But the main problem with all of this is that the architects of the euro knew full well that, at some point, the “Greek problem” (could equally have been the Portuguese problem or the Spanish problem, too) was going to happen. But they push ahead with the single currency anyway, simply because this would give much more political credence to the whole system. It is much harder to back out of the EU once your mint has started churning out euro coins.

I was writing about this in 2002, during the introduction of the single currency. But all the negative arguments against the single currency were lost in amongst a hotchpotch of untruths.

I can’t speak for my countrymen, but that is essentially why I am so hostile towards the EU. It is indeed a worthwhile endeavour, if only one could make intellectually honest arguments for its existence, just as eurosceptics should stop spouting all sorts of nonsence about the EU.

And, if you ever meet me in a party and, without knowing me, start talking about British eurosceptism as though I am an authority on the subject, I’ll probably just give you this link and talk about Russian vodka instead.

Test time for the euro

February 26, 2009

The euro seems to be having a pretty rocky time during the opening months of 2009. And not just because all of the world’s major currencies are suffering from the unsettling effects of persistent turmoil in financial markets. No. The problems here could conceivably run much deeper since, for the first time since the single currency’s creation 10 years ago, senior government officials in member states are quietly muttering the forbidden B word. Break-up.

One of the key indicators suggesting all might not be well has been the widening of spreads on sovereign bonds between countries in North Europe and those clinging on to the Mediterranean: namely Portugal, Italy, Greece and Spain (whoever thought up the acronym – PIGS – has obviously spent far too long working in finance and / or government and needs to get a new job). Spreads have come down recenty, but to give an example, at the start of the year credit defaults on Greek sovereign debt was trading at around 250 basis points and Italy at around the 180 mark. By contrast, Germany and the US were trading at around 50.

In layman terms, what this means, is it is much more expensive for countries like Italy and Greece to borrow money. Part of this is to do with their high deficit. Another part if probably to do with financial mismanagement. Basically, the high spread rate means that investors view Italian bonds as riskier than German ones, and demands a higher premium for taking them on.

This is a potentially dire state of affairs – should Greece or Italy be allowed to fail, they could bring down the whole European economy.

In a well-functioning fiscal system (i.e., one with a central nucleus that has all the powers needed to properly control the economy, which the EU does not have), money could (with relatively little political difficulty) be shifted from one part of the economy to another. This has happened in the US, for example, when states have mismanaged their funds – and may soon happen again, as the glorious sunshine State of California has just been declared bankrupt. Naughty, naughty, Mr Schwatzernigga. But it doesn’t happen easily in the EU because of so much national protectionism.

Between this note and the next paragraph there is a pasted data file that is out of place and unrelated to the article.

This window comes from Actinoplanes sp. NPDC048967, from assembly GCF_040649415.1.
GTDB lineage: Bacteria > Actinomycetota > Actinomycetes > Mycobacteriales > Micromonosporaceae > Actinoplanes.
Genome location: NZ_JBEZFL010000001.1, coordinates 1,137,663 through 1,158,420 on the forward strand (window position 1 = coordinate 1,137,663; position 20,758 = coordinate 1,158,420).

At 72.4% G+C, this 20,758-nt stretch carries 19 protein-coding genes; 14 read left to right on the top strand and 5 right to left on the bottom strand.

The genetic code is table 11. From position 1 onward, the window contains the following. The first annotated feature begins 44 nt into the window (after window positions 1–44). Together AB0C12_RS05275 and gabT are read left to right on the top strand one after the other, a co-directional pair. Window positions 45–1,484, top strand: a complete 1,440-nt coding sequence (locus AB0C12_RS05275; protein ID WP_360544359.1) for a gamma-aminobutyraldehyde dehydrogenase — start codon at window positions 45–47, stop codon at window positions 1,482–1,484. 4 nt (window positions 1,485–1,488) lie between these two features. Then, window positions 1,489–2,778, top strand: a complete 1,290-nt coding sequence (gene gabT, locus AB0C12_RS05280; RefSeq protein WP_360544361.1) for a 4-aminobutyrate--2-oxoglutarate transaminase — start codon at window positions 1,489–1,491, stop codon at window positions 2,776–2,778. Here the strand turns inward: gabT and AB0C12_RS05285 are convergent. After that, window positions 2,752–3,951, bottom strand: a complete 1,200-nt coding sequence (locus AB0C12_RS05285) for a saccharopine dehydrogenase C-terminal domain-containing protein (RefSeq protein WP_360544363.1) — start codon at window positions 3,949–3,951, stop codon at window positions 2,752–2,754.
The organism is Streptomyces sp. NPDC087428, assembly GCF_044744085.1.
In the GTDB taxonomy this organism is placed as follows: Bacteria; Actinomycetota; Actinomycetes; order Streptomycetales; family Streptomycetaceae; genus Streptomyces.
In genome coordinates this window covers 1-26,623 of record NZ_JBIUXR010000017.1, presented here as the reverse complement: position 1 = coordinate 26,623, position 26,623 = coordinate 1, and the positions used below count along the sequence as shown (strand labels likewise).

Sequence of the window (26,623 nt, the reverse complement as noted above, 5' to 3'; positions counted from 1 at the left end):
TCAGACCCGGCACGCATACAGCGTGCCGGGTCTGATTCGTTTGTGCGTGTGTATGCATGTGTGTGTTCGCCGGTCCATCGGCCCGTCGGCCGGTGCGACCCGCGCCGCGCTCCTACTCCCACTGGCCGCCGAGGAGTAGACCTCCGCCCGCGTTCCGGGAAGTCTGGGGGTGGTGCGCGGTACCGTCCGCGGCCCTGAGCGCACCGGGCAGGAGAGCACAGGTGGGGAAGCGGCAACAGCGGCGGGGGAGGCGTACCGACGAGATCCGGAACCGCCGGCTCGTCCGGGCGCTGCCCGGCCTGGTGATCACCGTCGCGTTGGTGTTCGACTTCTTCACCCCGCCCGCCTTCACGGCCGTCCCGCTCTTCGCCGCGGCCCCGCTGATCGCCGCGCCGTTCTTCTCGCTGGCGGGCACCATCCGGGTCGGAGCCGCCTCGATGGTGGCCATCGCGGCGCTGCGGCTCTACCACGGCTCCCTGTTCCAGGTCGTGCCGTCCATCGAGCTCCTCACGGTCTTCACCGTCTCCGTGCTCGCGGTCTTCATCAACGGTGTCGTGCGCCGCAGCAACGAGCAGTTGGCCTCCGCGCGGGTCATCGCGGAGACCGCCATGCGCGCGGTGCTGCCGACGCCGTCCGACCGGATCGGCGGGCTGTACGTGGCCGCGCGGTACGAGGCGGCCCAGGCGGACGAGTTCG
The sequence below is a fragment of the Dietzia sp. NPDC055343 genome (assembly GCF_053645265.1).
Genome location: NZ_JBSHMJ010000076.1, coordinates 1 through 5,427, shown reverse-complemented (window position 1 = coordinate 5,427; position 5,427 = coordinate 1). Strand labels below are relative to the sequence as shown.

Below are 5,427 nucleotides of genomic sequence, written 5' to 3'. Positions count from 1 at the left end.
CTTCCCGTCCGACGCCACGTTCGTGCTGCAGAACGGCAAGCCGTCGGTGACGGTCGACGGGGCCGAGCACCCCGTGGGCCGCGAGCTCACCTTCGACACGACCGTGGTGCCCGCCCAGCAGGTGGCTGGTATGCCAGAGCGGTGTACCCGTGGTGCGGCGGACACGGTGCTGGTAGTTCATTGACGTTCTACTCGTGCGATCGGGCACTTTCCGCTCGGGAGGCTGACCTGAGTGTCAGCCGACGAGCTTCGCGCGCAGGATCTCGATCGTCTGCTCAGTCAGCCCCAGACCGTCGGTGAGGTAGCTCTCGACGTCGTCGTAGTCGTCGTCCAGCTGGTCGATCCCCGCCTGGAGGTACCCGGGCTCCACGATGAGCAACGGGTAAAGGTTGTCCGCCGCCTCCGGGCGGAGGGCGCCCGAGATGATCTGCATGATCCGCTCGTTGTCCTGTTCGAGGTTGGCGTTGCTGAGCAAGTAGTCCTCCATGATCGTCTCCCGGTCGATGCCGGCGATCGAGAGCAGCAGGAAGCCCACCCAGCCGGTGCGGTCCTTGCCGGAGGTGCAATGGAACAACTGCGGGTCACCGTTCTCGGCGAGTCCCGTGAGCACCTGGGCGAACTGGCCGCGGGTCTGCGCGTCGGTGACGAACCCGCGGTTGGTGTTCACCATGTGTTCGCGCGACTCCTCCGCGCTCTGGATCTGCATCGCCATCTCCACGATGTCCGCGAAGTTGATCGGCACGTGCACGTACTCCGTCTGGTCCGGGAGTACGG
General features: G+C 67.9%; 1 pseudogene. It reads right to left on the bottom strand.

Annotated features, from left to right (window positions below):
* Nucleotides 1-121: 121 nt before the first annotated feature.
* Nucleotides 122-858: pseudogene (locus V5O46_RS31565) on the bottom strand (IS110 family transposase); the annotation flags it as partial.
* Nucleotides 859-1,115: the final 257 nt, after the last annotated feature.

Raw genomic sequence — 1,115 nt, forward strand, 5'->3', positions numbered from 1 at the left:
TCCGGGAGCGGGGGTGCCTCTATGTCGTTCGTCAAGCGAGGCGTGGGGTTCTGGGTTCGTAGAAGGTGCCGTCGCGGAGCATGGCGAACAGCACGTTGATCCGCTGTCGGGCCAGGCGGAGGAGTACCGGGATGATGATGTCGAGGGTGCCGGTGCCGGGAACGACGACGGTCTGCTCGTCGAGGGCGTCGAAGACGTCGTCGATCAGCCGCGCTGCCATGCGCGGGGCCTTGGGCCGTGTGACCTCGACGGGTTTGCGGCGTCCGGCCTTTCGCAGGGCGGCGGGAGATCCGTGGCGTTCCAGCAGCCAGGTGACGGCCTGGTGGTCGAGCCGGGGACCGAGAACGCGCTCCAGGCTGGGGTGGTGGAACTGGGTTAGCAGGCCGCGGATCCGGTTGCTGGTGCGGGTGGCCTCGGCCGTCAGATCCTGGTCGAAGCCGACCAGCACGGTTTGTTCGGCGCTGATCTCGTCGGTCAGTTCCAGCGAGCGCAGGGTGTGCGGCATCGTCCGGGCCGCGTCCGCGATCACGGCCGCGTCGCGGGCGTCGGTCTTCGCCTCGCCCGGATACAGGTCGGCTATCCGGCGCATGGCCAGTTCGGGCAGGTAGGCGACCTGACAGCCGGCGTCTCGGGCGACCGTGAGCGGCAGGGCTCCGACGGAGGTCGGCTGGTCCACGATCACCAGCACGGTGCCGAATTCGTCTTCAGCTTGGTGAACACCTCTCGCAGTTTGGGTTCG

All of this points to one of my fundamental arguments against bringing in the euro: and that was that it needed a proper political mechanism in place for it to work. The EU needs to have the same fiscal stimuli aparatus in place as, for example, the US does. Fine if that is what everyone wants – but shouldn’t we have had a discussion about this beforehand?

Pulling out of the euro will be painful. If one country leaves, confidence in the currency will take a pounding, with all the economic ugliness that entails. And people are starting to worry about things taking a turn for the worse, on the back of all the current financial woes. This is one of the reasons that Angela Merkel, German Chancellor, has recently launched a debate on sending large parcels of taxpayer’s money southwards – to help prop up those heavily indebted countries like Greece and Italy. Now that is going to please all those thousands of workers that have just lost their jobs.

But one thing is for certain. Now is the test time for the euro. It’s own D-day, if you like. If it wins this battle, it has won the war. If one country decides that it cannot take the heat over the next 12 months – and Ireland, from what I am reading, could be the nation that jumps first – then the euro will take such a pounding it may not recover. Other countries could then follow suit, and revert back to their old currency.

But, if all countries grit their teeth and bare the pain, then the EU will have scored a vital victory: it will have proved, beyond a doubt, that the euro can work even in the darkest of days. Eurosceptics may be tempted to split hairs, and argue about whether the euro or old sterling faired better in the crisis (and who emerged from recession first), but such arguments will largely be academic. For the euro will have held tight. And, what’s more, Brussels may suddenly find itself with the opportunity and good will to push through crucial changes for the euro to work properly: additional fiscal stimulus measures and tax-raising powers.

Britain, a tradditional opponent to such meddling, is not going to like that. It will be interesting to see how long the country can stay outside the euro-club.